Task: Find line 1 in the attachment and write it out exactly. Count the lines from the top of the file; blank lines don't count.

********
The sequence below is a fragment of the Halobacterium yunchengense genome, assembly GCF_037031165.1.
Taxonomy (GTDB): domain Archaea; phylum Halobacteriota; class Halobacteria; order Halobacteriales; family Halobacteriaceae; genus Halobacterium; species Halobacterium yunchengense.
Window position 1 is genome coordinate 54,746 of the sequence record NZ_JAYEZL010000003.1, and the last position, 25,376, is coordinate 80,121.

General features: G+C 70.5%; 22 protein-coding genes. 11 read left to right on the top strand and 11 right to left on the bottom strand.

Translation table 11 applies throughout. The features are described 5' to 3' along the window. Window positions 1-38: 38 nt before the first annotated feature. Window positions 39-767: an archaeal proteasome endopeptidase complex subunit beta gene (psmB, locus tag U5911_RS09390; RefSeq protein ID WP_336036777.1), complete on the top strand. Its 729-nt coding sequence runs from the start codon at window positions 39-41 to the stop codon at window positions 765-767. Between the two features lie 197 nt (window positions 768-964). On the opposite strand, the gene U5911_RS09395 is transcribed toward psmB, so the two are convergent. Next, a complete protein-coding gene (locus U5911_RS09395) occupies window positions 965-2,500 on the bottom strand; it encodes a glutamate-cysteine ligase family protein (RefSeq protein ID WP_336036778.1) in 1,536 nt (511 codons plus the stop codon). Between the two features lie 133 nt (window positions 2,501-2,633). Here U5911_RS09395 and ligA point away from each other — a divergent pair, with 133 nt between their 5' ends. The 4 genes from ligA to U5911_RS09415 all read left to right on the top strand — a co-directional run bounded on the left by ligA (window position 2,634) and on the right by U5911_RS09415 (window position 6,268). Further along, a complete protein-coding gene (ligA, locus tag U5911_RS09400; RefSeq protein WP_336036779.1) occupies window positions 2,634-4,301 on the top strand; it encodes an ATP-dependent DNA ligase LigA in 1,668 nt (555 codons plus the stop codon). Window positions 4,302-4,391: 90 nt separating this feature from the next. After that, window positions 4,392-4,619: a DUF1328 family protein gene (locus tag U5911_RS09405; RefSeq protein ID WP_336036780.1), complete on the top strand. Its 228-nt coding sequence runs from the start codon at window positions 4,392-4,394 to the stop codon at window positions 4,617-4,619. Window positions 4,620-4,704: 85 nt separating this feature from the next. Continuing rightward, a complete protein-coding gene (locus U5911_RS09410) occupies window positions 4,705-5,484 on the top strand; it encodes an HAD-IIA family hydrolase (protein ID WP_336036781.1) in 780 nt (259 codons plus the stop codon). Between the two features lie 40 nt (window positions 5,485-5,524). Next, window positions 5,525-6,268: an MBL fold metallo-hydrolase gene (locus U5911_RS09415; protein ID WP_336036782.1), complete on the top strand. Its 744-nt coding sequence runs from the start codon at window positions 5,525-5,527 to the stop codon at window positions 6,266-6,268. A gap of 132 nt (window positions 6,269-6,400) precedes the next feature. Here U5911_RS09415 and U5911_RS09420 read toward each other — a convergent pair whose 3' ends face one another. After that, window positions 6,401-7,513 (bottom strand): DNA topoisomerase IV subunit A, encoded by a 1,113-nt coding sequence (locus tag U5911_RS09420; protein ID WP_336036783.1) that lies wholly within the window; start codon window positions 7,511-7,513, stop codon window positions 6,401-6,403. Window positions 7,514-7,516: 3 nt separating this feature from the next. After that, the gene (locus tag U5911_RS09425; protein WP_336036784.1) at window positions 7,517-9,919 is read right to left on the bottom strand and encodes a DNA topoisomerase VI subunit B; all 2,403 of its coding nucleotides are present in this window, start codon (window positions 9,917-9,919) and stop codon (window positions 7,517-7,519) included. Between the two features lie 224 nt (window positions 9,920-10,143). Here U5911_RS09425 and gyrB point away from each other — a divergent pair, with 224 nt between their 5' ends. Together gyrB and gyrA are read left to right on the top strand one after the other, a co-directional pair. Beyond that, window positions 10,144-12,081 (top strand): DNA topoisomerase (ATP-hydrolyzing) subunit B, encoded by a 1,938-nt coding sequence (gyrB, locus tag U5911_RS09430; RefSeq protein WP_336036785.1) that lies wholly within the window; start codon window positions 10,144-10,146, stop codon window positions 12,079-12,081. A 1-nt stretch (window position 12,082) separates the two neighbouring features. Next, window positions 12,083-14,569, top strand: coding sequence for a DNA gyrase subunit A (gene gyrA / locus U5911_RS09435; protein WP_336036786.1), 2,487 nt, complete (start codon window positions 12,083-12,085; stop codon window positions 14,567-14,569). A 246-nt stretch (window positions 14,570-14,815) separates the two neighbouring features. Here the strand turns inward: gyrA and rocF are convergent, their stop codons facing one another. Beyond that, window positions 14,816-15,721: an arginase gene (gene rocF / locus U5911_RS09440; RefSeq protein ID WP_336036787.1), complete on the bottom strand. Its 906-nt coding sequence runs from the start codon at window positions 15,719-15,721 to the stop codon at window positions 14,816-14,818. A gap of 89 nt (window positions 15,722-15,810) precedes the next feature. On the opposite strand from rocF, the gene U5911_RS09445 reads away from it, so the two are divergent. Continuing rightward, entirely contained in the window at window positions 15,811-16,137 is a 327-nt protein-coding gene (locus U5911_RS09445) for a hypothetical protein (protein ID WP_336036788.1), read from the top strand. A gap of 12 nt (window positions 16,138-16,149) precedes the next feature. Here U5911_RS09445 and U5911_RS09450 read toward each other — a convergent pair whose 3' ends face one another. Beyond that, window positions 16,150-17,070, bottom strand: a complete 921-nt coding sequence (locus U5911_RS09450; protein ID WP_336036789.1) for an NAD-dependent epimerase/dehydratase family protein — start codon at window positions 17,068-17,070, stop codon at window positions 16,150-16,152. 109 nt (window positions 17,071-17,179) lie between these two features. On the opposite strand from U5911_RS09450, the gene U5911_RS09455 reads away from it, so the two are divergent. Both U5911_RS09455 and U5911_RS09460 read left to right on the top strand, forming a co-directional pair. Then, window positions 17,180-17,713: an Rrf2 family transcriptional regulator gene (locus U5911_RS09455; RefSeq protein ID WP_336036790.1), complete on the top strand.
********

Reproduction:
The sequence below is a fragment of the Halobacterium yunchengense genome, assembly GCF_037031165.1.